Smyrna, GA—The modern-day Bonnie and Clyde jewelry thieves are in jail as Georgia police arrested the attractive young woman with a gun who has been terrorizing jewelers in the Southeast since last spring. A nationwide media alert led to her apprehension.
Abigail Lee Kemp, 24, the prime suspect in a half-dozen robberies who made industry history as the first female bandit to rob jewelry stores alone, was taken into custody in an Atlanta suburb last Friday. It’s believed she stole more than four million dollars’ worth of jewelry since the beginning of her crime spree last April, at a Jared store in the Atlanta suburbs. She struck again in August, prompting the Jewelers Security Alliance and FBI to launch a manhunt with JSA offering a $10,000 reward for information leading to her arrest. She then followed up with four more robberies, culminating in one just two weeks ago.
In all incidents she entered the store alone, which didn’t arouse much suspicion because she looked “like any customer you’d want in your store,” said Jewelers Security Alliance president John Kennedy. She tied store associates up with plastic zip ties and forced them into a back room, then used their keys to open the showcases and clean out the contents. She wore gloves to pull merchandise into a plastic bag, but she made no effort to hide her face from security cameras and even boldly stared into one while casing a store last summer. Security footage shows her dropping pieces one by one into her bag—almost as if she were deliberately taking her time—instead of sweeping the cases clean in one motion as quickly as possible.
But then the case made national news, first on ABC’s World News Tonight, and again the next morning on Good Morning America, also on ABC. As the saying goes, “if you see something, say something,” and it was only a matter of time before multiple people spoke up. In a statement, the FBI said its Jacksonville Division began receiving tips within hours after a press release was issued requesting help finding the suspects. A CNN report of her arrest says social media was used to trace the registration of the car reportedly used for getaways, and also that there was warrant for her arrest for battery outstanding since 2011.
The Atlanta office of the FBI assisted in arresting Kemp, along with a second person, whom authorities hadn’t identified at press time. It’s unclear if that individual was the large black man also seen on some of the security footage of Kemp. It’s believed she was working with an accomplice who waited outside in a getaway car.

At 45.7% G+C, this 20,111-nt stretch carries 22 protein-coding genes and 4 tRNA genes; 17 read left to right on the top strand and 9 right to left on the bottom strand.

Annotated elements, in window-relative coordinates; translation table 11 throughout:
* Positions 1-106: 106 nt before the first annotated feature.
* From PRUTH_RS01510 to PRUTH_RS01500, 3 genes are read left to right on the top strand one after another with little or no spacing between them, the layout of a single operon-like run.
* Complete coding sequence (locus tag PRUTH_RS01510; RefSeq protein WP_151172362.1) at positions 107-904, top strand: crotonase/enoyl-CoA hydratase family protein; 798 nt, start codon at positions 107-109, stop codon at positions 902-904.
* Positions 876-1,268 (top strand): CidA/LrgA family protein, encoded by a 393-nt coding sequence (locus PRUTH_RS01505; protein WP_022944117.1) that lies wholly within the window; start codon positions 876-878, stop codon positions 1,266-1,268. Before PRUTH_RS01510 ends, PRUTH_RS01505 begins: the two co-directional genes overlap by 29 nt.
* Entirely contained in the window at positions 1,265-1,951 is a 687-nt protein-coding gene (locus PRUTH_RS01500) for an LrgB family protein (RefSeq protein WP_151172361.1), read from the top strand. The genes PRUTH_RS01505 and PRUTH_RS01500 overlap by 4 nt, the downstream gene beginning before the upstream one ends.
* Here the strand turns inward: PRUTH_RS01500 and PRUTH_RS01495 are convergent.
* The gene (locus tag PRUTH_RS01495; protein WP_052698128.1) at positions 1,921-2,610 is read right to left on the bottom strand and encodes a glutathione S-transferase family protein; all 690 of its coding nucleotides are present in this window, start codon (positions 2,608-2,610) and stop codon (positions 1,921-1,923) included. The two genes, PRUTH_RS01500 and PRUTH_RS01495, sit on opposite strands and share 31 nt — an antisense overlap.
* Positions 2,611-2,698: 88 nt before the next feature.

An NBC news report interviewed a former classmate of Kemp’s, who was stunned to find what his childhood friend was up to. He described her as a “social butterfly, the life of the party,” and said that the last time he’d seen her—about a year ago—she was working as a waitress and seemed happy.
Before news of her arrest was made public, John Kennedy discussed the case at the Jewelers Security Alliance’s annual luncheon held Saturday in New York, as an example of how important sharing information is for security for jewelers. He told attendees of the television coverage of the case and that tips were flooding in since the broadcasts.
Separately, JSA presented the 17th annual James B. White Award to Law Enforcement to senior special agent James K. Liscinsky from the U.S. Department of Justice Bureau of Alcohol, Tobacco, and Firearms, for his role in the investigation leading to the arrest and conviction of eight gang members working out of Virginia who carried out at least 15 violent robberies of traveling jewelry salespeople, with losses of at least $4.6 million. This award marked the first time JSA has honored a member of the ATF.
JSA also presented its 10th annual Industry Service Award to David J. Sexton, vice president of loss prevention consulting for Jewelers Mutual Insurance Co.